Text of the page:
The year was 1884, and Oscar Wilde was already something of a London celebrity. Though he had not yet published the plays that would earn him his spot among the Victorian literati, he had made a name for himself as aesthete, man-about-town, and lecturer—with public views on everything aesthetic, including clothes.
At the beginning of the year, he announced his engagement to Constance Lloyd, who he had met in Ireland some years earlier. Newspapers frothed about the news, and appeared relieved that Wilde, and his new wife, would not be moving to Dublin: “there was some fear lest London should lose its lion and society its favorite source of admiration and ridicule. … Happily this danger is averted. We keep Oscar.”
But Wilde also appeared in the papers that year for another reason. In a series of letters published in the Pall Mall Gazette, he wrote about how women ought to dress. The following year, in the New York Tribune, he published his essay “The Philosophy of Dress,” in which he stressed the important relationship between clothing and one’s soul.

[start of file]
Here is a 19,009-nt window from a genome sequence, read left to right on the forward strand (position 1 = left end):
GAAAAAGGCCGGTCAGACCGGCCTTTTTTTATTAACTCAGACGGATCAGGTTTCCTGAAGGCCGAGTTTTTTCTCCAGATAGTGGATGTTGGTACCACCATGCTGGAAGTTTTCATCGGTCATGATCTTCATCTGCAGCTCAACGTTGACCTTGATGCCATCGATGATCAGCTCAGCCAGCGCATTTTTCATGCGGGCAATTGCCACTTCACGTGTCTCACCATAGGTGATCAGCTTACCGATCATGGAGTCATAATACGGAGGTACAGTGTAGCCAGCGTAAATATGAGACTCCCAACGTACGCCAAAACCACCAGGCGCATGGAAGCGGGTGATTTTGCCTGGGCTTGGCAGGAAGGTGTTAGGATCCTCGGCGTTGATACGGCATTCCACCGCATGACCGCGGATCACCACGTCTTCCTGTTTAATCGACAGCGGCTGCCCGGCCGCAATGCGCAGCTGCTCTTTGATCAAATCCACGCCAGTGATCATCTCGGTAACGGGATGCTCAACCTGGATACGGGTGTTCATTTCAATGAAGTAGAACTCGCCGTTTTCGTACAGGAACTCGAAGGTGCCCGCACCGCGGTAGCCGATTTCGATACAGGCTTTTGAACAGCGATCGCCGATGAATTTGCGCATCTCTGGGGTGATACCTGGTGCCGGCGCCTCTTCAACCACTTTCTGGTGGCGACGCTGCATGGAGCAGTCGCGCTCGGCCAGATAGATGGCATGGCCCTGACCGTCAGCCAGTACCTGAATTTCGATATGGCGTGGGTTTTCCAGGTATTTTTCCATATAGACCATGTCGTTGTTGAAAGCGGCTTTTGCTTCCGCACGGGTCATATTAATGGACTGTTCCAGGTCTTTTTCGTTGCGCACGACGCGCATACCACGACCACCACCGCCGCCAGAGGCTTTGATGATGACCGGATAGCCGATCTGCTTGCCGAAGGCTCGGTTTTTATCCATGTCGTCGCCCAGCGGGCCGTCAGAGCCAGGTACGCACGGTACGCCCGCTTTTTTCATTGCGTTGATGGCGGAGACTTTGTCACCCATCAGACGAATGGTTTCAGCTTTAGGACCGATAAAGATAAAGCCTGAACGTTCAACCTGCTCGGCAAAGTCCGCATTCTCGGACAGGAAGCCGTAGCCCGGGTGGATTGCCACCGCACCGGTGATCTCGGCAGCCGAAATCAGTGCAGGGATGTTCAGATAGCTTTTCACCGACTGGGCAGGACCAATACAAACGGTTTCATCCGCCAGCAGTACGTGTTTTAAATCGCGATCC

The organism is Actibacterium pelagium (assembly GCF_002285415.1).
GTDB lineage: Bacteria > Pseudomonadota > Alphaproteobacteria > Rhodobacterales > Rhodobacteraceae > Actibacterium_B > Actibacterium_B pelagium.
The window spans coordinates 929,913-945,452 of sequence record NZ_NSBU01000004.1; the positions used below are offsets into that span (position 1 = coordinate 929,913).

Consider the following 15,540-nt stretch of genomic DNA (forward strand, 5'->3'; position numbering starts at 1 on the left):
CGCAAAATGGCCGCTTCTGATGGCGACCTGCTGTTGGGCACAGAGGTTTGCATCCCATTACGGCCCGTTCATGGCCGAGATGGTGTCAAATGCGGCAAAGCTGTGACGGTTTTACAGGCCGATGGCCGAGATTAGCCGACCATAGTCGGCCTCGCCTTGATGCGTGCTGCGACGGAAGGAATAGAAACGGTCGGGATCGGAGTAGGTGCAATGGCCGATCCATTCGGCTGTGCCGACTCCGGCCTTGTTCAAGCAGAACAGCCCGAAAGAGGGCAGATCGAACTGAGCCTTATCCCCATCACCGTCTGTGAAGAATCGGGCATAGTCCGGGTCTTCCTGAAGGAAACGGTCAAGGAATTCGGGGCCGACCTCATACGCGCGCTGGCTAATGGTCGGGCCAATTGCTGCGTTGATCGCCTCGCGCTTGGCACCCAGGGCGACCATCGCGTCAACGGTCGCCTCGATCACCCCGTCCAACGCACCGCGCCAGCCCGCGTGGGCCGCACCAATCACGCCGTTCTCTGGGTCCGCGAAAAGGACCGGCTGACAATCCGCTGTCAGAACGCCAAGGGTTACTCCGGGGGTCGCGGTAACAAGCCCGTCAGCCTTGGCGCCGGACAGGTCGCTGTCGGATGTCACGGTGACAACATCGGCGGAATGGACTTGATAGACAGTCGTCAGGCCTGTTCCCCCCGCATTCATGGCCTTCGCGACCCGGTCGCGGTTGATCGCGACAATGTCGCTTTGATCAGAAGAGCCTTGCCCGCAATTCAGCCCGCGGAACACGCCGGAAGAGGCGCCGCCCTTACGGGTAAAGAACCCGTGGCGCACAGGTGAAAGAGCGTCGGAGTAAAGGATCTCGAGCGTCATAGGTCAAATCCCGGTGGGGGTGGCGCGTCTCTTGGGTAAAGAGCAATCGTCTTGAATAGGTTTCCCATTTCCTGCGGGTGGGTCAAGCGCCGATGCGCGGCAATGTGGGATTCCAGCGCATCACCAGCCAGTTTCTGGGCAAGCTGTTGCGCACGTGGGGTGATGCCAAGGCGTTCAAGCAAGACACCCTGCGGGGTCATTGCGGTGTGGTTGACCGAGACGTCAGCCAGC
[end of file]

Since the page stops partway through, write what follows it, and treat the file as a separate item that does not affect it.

At that time, women commonly wore heavy, restrictive underwear, and long, cumbersome skirts with crinolines or bustles. Corsets were certainly uncomfortable, but they could also be lethal, deforming skeletons, compromising fertility and even driving internal organs into places they oughtn’t have been. Despite that, people continued to wear them, and to “tight-lace,” ignoring doctors’ concerns and claiming these devices improved posture.
The rest of this piece, originally published by Atlas Obscura, can be read here.